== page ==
T0PS3O, Jun 8, 2005 IP
  10. J.D.

    J.D. Peon

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    #10
    It's an excellent clarification. Yes, it is important to log errors, but not to display them to the user.

    If anybody is interested, the equivalent setting in IIS is in Properties > Home Directory > Configuration > Debugging > Send the following text error message to client.

    J.D.
     
    J.D., Jun 8, 2005 IP
  11. noppid

    noppid gunnin' for the quota

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    #11
    I'm from the school of make it perfect.

    I know my code works, however, I do everything it expects cause I wrote it. I find it less work to put in all the error reporting and such to throw the error and cause concern right now.

    I can be sent the error message in email or IM and know what is wrong with no further effort usually.

    I save my time and my customers time by doing things this way IMO. I want to work as little as possible.

    There is no minor error IMO. I don't even like warnings.

    We can sit here and share our opinions on errors and warnings all day, but without knowing the exact warning you are dealing with, those priorities are arbitrary.
     
    noppid, Jun 8, 2005 IP
  12. T0PS3O

    T0PS3O Feel Good PLC

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    #12
    The only ones I have are undeclared variables.

    What's the quickest way to get e-mail notification of an error on a Apache/FreeBSD setup (shared hosting so it has to be FTP-able).
     
    T0PS3O, Jun 8, 2005 IP
  13. noppid

    noppid gunnin' for the quota

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    #13
    Manually usually.
    
    $contactemail=$technicalemail;
    $myreplyemail=$technicalemail;
    $myemail=$technicalemail;
    
    $headers = "MIME-Version: 1.0\r\n"; 
    $headers .= "Content-type: text/html; charset=iso-8859-1\r\n"; 
    $headers .= "From: ".$myname." <".$myemail.">\r\n"; 
    $headers .= "To: ".$contactname." <".$contactemail.">\r\n"; 
    $headers .= "Reply-To: ".$myname." <".$myreplyemail.">\r\n"; 
    $headers .= "X-Priority: 1\r\n"; 
    $headers .= "X-MSMail-Priority: High\r\n"; 
    $headers .= "X-Mailer: PHP Mailer\r\n"; 
    
    /* Connect to counter database server*/
    
    if (!$link = mysql_connect($dbservername, $dbusername, $dbpassword) )
    {
     	$stopadd=1;
     	$subject="Connect to counter database server failed";
    	$message="Counter DB connect failed. " . $extime;
        mail($technicalemail, $subject, $message,$headers);
    }
    
    PHP:
    There something I wrote like 3 years ago. I just happen to know where it was.

    Is that whatcha meant?
     
    noppid, Jun 8, 2005 IP
  14. T0PS3O

    T0PS3O Feel Good PLC

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    #14
    Thanks.

    But that's DB only, I was wondering about PHP's error reporting.

    Is that possible to get mail notification for?
     
    T0PS3O, Jun 8, 2005 IP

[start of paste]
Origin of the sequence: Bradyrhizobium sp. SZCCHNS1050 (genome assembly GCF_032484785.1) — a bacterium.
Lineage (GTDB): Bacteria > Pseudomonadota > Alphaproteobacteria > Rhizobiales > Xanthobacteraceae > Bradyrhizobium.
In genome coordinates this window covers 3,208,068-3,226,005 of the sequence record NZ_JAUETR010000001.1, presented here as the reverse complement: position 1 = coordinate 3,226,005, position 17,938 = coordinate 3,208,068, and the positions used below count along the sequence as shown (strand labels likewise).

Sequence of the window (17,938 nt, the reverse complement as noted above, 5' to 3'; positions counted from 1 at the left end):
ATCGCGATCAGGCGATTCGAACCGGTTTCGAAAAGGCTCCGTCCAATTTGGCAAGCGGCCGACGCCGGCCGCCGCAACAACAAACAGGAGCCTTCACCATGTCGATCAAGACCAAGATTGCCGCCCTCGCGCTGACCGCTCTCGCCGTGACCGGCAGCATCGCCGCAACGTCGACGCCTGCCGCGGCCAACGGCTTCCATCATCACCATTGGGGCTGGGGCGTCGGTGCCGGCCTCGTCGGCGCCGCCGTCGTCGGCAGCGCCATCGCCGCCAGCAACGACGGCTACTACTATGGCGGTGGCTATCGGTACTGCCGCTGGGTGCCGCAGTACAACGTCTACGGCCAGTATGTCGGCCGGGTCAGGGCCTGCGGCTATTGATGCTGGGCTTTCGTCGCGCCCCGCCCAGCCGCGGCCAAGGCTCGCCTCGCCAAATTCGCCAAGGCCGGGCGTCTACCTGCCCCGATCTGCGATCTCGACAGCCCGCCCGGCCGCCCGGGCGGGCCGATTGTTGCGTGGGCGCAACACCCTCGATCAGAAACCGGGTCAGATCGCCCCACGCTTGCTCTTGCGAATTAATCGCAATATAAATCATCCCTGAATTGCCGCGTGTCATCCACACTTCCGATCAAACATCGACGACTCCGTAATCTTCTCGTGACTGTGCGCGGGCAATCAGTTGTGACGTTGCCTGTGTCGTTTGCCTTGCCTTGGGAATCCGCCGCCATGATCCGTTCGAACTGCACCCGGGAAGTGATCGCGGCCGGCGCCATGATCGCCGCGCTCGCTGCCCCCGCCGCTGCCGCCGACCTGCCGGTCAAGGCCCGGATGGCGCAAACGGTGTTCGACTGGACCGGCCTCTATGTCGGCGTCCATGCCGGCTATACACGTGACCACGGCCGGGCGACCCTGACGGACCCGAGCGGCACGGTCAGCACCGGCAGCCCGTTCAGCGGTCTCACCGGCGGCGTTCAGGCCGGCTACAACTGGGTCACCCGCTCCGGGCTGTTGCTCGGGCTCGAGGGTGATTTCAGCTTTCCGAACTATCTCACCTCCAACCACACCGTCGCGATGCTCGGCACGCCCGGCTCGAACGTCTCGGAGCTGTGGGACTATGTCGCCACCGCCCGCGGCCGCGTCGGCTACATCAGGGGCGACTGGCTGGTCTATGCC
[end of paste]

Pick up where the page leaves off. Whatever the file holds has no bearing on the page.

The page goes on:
15. noppid

    noppid gunnin' for the quota

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    #15
    Yes, after you do something you can use error_reporting() to see the errorlevel and take action. I'd function it out with a switch statement. I'd pass the place in the code and the errorlevel. Parse it and email the error level as well as the place in the code info.

    http://us3.php.net/manual/en/function.error-reporting.php

    Problem with that is that you won't put this after each operation. It's gonna only work for you where you use it. I don't know how to setup a watchdog that can spawn a thread to email on the fly.
     
    noppid, Jun 8, 2005 IP
  16. mushroom

    mushroom Peon

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    #16
    Undefined Variables Bad? Bad?

    I think so,
    It means your code is less than perfect, a matter of pride in your work.
    Your code will take longer to run, after all calling a subroutine to handle the error and write a log entry will take time.

    Undefined Variables Notices can be fixed by using
    if (isset($var))
    # or 
    if (isset($var) and your_other_if )
    PHP:
     
    mushroom, Jun 8, 2005 IP
  17. exam

    exam Peon

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    #17
    Also, undefinded variables with php auto globals on, is an open door to code manipulation.
     
    exam, Jun 8, 2005 IP
  18. danpadams

    danpadams Peon

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    #18
    On the idea of error reporting, I had made up something that I can just include at the beginning of the stack of code, usually in this case a large stack of code. From that file that I include it takes care of everything from showing me in an email message the error text, all the variables and the files that have been used so far and in what order they have been included in. From this I have it use the PHP error reporting control to call the function when an error occurs, as a result all the user sees is "An error as occurred and the webmaster has been notified."
     
    danpadams, Jun 10, 2005 IP